# How to find the optimum solution of Weighted set cover in O(2^n)

A weighted set cover problem is:

Given a universe $U=\{1,2,...,n\}$ and a collection of subsets of $U$, $\mathcal S=\{S_1,S_2,...,S_m\}$, and a cost function $c:\mathcal S\to Q^+$ , find a minimum cost subcollection of $\mathcal S$ that covers all elements of $U$.

The question is how to design a deterministic algorithm to solve weighted set cover in $O(2^n)$ (just find the optimum solution)?

If I simply use exhaust searching to look through all possible cover (which is actually equals to $2^m$) and find the one with minimum weight, it will cost $O(2^m)$ but not $O(2^n)$.

Use dynamic programming. For every $i \in [m]$ and every $V \subseteq U$, compute the minimal weight of sets among $S_1,\ldots,S_i$ needed to cover $V$.

Here is pseudocode, which uses $w_i$ for the weight of $S_i$:

1. Set $T[V][0] \gets \infty$ for all $\emptyset \neq V \subseteq U$, and $T[\emptyset][0] = 0$.
2. For $i = 1,\ldots,m$:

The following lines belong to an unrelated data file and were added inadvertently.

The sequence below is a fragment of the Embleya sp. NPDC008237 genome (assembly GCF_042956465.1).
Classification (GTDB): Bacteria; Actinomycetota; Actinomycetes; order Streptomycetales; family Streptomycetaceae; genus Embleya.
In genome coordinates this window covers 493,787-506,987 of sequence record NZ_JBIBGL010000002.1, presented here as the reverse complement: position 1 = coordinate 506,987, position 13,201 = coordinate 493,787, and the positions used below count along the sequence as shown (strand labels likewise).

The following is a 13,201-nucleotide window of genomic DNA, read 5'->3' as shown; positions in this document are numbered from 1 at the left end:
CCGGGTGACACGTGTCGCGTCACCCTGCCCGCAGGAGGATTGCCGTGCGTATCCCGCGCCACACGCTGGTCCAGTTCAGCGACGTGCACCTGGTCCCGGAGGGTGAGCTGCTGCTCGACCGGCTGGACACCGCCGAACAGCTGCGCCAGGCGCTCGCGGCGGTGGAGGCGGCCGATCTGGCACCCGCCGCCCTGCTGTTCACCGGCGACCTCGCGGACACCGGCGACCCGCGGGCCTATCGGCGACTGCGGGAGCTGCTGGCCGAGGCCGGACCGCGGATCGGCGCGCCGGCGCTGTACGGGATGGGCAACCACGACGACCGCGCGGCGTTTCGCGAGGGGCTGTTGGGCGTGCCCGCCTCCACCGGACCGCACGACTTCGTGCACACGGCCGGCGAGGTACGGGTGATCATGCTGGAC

• Set $T[V][i] \gets T[V][i-1]$ for all $V \subseteq U$.
• Set $T[V \cup S_i][i] \gets \min(T[V \cup S_i][i], T[V][i-1] + w_i)$ for all $V \subseteq U$.
3. Return $T[U][m]$.
• Sorry, could you please explain this algorithm more clearly? I can hardly understand how it function. – wst Jul 29 '18 at 10:17
• I suggest reviewing dynamic programming. – Yuval Filmus Jul 29 '18 at 10:49
• Correct me if I'm wrong, but this looks like $O(m 2^n)$ complexity, which can be upper-bounded by $O(2^{2n})$ if you make sure the sets are unique. I don't see how to get this to $O(2^n)$. – Matej Lieskovsky Jul 29 '18 at 11:21
• When people say $O(2^n)$, they usually mean $\tilde{O}(2^n)$. The number of sets $m$ is usually much smaller than $2^n$ — say, polynomial in $n$. In that case we get a $\tilde{O}(2^n)$ algorithm. – Yuval Filmus Jul 29 '18 at 11:48
• Looking at the literature on exponential time algorithms, it seems that the commonly used notation is $O^*(2^n)$, which hides polynomial factors in both $n$ and $m$. The algorithm I describe clearly runs in $O^*(2^n)$. – Yuval Filmus Jul 29 '18 at 12:02